• Alex says:

    @Aethelfrith

    I understand the current Catholic approach to unworthy people wanting to communicate is to not turn them away as long as they are private, not public, sinners. While my gut reaction is certainly to stand with Saint John Chrysostom, I believe the issue here, both when the Eucharist is denied and permitted to sinners, is to avoid scandal.

    @Zippy

    Speaking of anti-realism, I was curious: are you familiar with the “War Against Being” webpage by Mr. James Larson?

  • Zippy says:

    Alex,

    No, I am not familiar with Mr. Larson’s writing.

  • Alex says:

    Well, I would really recommend it: http://www.waragainstbeing.com

    Sorry for sounding like an adbot, but reality and unreality are really in the core of most of his writings, and he actually identifies the beginning of the current crisis with the abandonment of usury discipline in the Church. So I thought you might have read it, as you both have a few similar ideas.

  • Zippy says:

    Alex:
    Looks interesting, thanks.

  • Aethelfrith says:

    @Alex,

    What we’re (including Chrysostom) trying to say here is that allowing the unworthy to communicate is many, many times worse than scandalizing them away from the chalice.

    As for the “private” sins things, if the communicant regularly goes to confession, that really shouldn’t be an issue. The issues there, then, is whether he knows enough about his own soul or hamartiology to give a full confession and how (maybe even “if”) the clergy disciplines accordingly.

    The latter is well-worn territory in this blog.

    A patient who has discomforts and pains symptomatic of cancer (or another malady) but chooses to ignore it is still at risk of death. Likewise, a doctor who finds evidence of illness in a patient but doesn’t prescribe medication or order dietary/lifestyle changes gravely errs. So it is with a unconfessing communicant or lenient pastor.

  • Zippy says:

    Superficially — very, very superficially upon a first quick reading — I probably disagree with Mr. Larson’s epistemology. Specifically he seems to project postmodernism onto Cdl. Ratzinger, as positivists and neoscholastics are wont to do.

    I’ve talked before about how Aristotleanism, at least as presented by present day Aristotleans, actually appears to have its own reductionist – and therefore anti-realist – problems. As I wrote in that post,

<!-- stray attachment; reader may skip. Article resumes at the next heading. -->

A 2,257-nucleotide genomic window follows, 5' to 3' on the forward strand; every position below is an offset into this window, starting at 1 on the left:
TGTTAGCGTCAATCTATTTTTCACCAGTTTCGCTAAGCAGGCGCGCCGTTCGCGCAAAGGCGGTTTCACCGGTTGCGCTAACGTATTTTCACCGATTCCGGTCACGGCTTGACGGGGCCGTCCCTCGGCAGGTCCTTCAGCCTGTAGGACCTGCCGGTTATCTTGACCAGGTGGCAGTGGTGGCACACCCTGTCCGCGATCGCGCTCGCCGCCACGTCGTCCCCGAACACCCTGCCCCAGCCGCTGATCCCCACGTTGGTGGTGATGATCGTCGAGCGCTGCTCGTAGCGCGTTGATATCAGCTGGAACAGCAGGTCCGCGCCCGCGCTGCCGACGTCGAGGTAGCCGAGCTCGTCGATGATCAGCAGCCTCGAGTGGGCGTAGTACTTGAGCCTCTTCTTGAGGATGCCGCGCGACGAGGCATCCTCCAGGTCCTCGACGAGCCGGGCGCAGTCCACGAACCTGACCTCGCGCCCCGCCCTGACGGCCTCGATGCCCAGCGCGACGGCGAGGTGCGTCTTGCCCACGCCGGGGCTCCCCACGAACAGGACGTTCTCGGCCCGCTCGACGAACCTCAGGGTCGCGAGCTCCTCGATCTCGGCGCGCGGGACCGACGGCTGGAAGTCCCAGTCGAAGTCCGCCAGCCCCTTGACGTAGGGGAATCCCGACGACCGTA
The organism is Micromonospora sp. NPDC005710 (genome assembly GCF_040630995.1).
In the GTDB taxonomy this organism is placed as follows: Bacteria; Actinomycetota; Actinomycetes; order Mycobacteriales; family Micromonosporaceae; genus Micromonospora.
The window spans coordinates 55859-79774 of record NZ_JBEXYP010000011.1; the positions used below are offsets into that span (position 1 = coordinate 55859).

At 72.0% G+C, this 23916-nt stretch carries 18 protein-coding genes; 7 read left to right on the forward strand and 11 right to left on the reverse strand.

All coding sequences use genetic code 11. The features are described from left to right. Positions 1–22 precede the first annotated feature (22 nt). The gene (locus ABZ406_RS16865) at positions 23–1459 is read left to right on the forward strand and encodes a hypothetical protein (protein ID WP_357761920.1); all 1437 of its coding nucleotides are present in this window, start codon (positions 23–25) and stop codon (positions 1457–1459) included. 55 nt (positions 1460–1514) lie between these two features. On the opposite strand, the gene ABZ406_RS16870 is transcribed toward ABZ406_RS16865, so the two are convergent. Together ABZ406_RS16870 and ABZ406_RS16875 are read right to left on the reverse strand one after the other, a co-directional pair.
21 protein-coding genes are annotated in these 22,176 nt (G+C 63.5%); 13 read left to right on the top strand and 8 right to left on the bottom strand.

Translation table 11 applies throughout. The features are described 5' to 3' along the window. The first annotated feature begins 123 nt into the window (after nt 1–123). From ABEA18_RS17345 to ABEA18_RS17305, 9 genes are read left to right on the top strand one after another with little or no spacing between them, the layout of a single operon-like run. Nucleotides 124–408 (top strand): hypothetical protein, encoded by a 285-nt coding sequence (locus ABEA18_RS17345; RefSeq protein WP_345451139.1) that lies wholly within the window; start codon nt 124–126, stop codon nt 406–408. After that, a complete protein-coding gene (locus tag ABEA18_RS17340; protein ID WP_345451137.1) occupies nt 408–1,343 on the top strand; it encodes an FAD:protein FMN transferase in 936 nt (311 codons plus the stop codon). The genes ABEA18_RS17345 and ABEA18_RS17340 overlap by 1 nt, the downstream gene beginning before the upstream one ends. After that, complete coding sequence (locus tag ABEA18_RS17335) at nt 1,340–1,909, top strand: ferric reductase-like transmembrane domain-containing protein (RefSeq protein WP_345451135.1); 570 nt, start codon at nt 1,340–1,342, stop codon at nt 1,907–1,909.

Positivists make a kind of argument from incredulity to the effect that if formal completeness is not possible then definite meaning must be impossible: if it is impossible in principle to specify the essence of a thing formally and completely, it is impossible in principle to say anything definite about the essence of that thing.

    It looks to me like he is doing just that to Ratzinger’s writings.

    I doubt I’ll have time to do a more in depth reading there, but I may get to it at some point and he may well ‘bring me around’ on some of it. But offhand it looks like we have some pretty basic disagreements.

  • Bruce says:

    I went to a N.O. mass about a month ago (I’m Anglican). The Eucharistic ministers, a man and a women, say, Bob and Sue, approached us to see if we wanted communion for ourselves and the children and almost pushed it at us. They had no idea who we were or if we were even Catholic.

    I know Anglicans who walk into Catholic churches and take communion because they know they’re Catholic.

  • Alex says:

    @Aethelfrith

    Thanks for the reply. Like I said, my gut reaction is to agree with you. I don’t understand why private sin should be tolerated, but I understand that is how it is written into Canon Law. I think it might have to do with how Christ didn’t turn away Judas from the last supper, but I would really need to do some research to understand the exact reasoning.

    @Zippy

    I am not sure why you would consider him a positivist. I remember two specific issues he had with Cardinal Ratzinger. One was about his comments about the Transubstantiation doesn’t affect the physical level, but rather happens in a more profound level. While the Substance here clearly is a more profound level than what can be measure with physics, it should nevertheless be clear that the physical world, too, is affected by substances. I do think this may seem like a small quibble, a simple case of not using the best words to say what you mean. However, he does provide several other examples of the Cardinal saying things that separate the material and spiritual in an unorthodox way.

    However, the other issue is far more gra

  • Alex says:

    Apologies, I posted the earlier post by mistake, it wasn’t ready. Anyway, I will continue it here:

    However, the other issue is far more grave, where Cardinal Ratzinger (I call Pope Benedict XVI so because I understand he wasn’t Pope yet when he wrote those texts) basically try to explain the idea of original sin as a damaged or imperfect relations between humans. However, this is clearly not what the early church meant when it was defined as dogma.

    I don’t know if Pope Benedict XVI has since come around this view. But he quite clearly once held unorthodox beliefs himself.

  • Zippy says:

    Alex:
    I’m not defending any of Ratzinger’s specific positions though. I’m noticing something about Mr. Larson’s criticism of some of them, at least on a very cursory read.